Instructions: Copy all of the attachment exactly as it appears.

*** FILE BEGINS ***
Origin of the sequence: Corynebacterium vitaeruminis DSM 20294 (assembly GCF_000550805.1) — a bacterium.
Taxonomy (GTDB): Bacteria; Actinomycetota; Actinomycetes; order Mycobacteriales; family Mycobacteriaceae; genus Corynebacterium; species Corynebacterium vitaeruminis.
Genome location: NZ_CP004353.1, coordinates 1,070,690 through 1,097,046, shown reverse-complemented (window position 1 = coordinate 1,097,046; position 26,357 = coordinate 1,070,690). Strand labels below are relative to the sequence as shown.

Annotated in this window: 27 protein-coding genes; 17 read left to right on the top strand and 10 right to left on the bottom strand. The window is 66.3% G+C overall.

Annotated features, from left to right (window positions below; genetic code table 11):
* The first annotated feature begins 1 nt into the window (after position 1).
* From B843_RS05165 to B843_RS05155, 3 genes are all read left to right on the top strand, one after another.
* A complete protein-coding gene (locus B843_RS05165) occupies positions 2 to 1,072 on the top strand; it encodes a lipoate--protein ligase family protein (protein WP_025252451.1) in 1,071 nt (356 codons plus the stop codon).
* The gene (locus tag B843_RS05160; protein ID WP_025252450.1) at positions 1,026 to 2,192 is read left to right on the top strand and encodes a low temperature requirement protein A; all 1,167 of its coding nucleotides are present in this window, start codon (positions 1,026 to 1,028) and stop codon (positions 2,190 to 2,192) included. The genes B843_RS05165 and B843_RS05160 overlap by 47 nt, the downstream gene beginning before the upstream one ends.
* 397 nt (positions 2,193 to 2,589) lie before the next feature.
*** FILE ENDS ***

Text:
Origin of the sequence: Corynebacterium vitaeruminis DSM 20294 (assembly GCF_000550805.1) — a bacterium.
Taxonomy (GTDB): Bacteria; Actinomycetota; Actinomycetes; order Mycobacteriales; family Mycobacteriaceae; genus Corynebacterium; species Corynebacterium vitaeruminis.
Genome location: NZ_CP004353.1, coordinates 1,070,690 through 1,097,046, shown reverse-complemented (window position 1 = coordinate 1,097,046; position 26,357 = coordinate 1,070,690). Strand labels below are relative to the sequence as shown.

Annotated in this window: 27 protein-coding genes; 17 read left to right on the top strand and 10 right to left on the bottom strand. The window is 66.3% G+C overall.

Annotated features, from left to right (window positions below; genetic code table 11):
* The first annotated feature begins 1 nt into the window (after position 1).
* From B843_RS05165 to B843_RS05155, 3 genes are all read left to right on the top strand, one after another.
* A complete protein-coding gene (locus B843_RS05165) occupies positions 2 to 1,072 on the top strand; it encodes a lipoate--protein ligase family protein (protein WP_025252451.1) in 1,071 nt (356 codons plus the stop codon).
* The gene (locus tag B843_RS05160; protein ID WP_025252450.1) at positions 1,026 to 2,192 is read left to right on the top strand and encodes a low temperature requirement protein A; all 1,167 of its coding nucleotides are present in this window, start codon (positions 1,026 to 1,028) and stop codon (positions 2,190 to 2,192) included. The genes B843_RS05165 and B843_RS05160 overlap by 47 nt, the downstream gene beginning before the upstream one ends.
* 397 nt (positions 2,193 to 2,589) lie before the next feature.